You want to make sure your loved one who has atrial fibrillation is living as healthfully as possible for someone with their condition. Like anyone else, a person with AFib will be healthier and feel better when he or she eats well, gets regular exercise, doesn't smoke, and minimizes stress.
You don't need to know anything special to prepare food for someone with AFib or guide them about what to eat. Like everyone, people with AFib need plenty of fruits, vegetables, whole grains, and lean proteins. They also need to avoid foods high in saturated fats (red meat and baked goods) and trans fats (margarine, fast food, and packaged food).
Since high blood pressure can contribute to AFib, it’s also a good idea to minimize sodium. Add flavor to foods using a variety of spices and herbs instead of salt. Avoid salty foods, including canned soups, frozen entrees, and processed foods.
Here's what the plate of a person with AFib should look like at each meal:
- Two-thirds of the plate covered with fruits, vegetables, whole grains, and beans
- One-third or less covered with animal protein
To build AFib-friendly menus, go to the American Institute for Cancer Research (AICR) web site and look for the American Plate tool. The AICR designed the tool to help people with AFib stay at a healthy weight by eating nutritious foods.
Consistent Vitamin K for AFib
Your loved one with AFib may take a blood thinner like Coumadin (warfarin, jantoven) to lower their greater risk of stroke. Vitamin K interferes with warfarin, and many green leafy vegetables are high in vitamin K. So should you avoid serving these veggies to your loved one?
Just the opposite, says Greg Feld, MD, director of cardiac electrophysiology at the University of California, San Diego. People with AFib need to "have a healthy diet with vegetables! Don’t cut back on veggies and salads.”
The key, Feld says, is for a person with AFib to eat a consistentamount of veggies high in vitamin K. For instance, don’t eat salad every day one week and not at all the next. “For my patients, I tell them to eat plenty of vegetables, just not to make any sudden changes in their diet, and we’ll adjust their warfarin dose to keep it at therapeutic levels.”
Activity for AFib
Your loved one with AFib may worry that exercising too vigorously could cause an episode of fibrillation, with symptoms like palpitations, shortness of breath, and dizziness. You may want to encourage them to exercise, because doing so can help reduce some of the factors that affect AFib, such as having high cholesterol or high blood pressure.
“For most people with AFib, their target heart rate to get good aerobic exercise doesn’t need to be over 120 beats per minute,” says Feld. If your loved one keeps their heart rate around that range and is taking on antiarrhythmic medication, they should be fine, Feld says. You can encourage your loved one by reassuring them that there’s no need to exercise so intensely that it pushes them into AFib.
As with any medical condition, people with AFib need to consult their doctors before starting any exercise program.
Smoking, Alcohol, and Caffeine
Smoking is at the top of the list of things people with AFib should avoid. Smoking is a cardiac stimulant, and nicotine can make AFib worse. Plus, smoking is a general risk factor for coronary artery disease, which is linked to AFib.
Helping your loved one with AFib quit smoking is one of the best things you can do for their health. Suggest a variety of techniques to quit, such as trying hypnosis, cognitive behavioral therapy, the nicotine patch, support groups, or electronic cigarettes.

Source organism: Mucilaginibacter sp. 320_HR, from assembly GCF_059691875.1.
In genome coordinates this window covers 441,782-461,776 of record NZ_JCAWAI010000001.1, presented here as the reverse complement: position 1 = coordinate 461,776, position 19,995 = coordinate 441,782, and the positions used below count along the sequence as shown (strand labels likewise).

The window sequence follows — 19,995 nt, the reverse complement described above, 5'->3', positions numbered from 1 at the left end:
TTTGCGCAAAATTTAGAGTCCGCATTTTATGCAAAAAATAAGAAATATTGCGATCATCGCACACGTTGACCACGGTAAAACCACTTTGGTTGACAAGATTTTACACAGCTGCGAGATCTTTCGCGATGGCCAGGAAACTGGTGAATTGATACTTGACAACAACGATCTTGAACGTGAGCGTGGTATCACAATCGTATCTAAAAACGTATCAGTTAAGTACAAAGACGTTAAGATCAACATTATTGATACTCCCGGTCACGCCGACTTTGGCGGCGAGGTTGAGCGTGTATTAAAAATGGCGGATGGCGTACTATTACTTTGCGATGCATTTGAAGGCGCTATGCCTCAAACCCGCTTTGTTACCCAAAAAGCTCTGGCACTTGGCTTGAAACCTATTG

Drinking caffeine and alcohol can both trigger AFib. Moderation is key, Feld says.
“If someone has a glass of wine once in a while, that’s a normal lifestyle habit, and it won’t usually cause AFib episodes in most people. It’s the same with caffeine: I tell my patients that one cup a day is probably not harmful,” he says.
“But don’t overdo it. Three cups of coffee a day or three glasses of wine a night is not a good idea for someone with AFib. Some people are more susceptible than others, too: If you notice that you go into AFib within an hour every time you have a glass of wine or a cup of coffee, then you should avoid them completely.”
Reduce AFib Triggers: Bust Stress
Have you noticed that your loved one with AFib has episodes of anxiety, fear, and depression? Most people with AFib do. Stress is a common trigger for AFib episodes. More than half of people who have AFib say that stress plays a big role in aggravating their condition.
When you’re caring for someone who has AFib, you may be under a lot of stress, too. Make it a goal to ease tension and bring harmony back into the house.
Each day schedule relaxation for both of you. It can be easy for you and your loved one to fall into a pattern of worrying about their illness, focusing on appointments and tests, and putting off fun activities. Schedule fun and relaxation into your days just as you would a doctor’s visit. Taking time to relax is part of treating AFib.
Practice relaxation exercises together. “There is some evidence that meditation and stress reduction may help to reduce the risk of a-fib,” Feld says. Yoga and tai chi are two easy, low-impact relaxation exercises that have been found to lower blood pressure and ease stress in general, which is good for everyone.
Manage your own stress. As a caregiver, you probably often put yourself last. Don’t try to handle all the stresses and problems of life with a chronic illness on your own. Ask for help. Join a caregivers’ support group. (A hospital or cardiologist’s office can probably help you find one.) When someone asks, “Is there anything I can do to help?” say, "Yes! Thank you." Give them a specific job to do, like shopping, washing your car, or coming over to spend the evening with you.
Remember: You cannot care for anyone if you don’t take good care of yourself!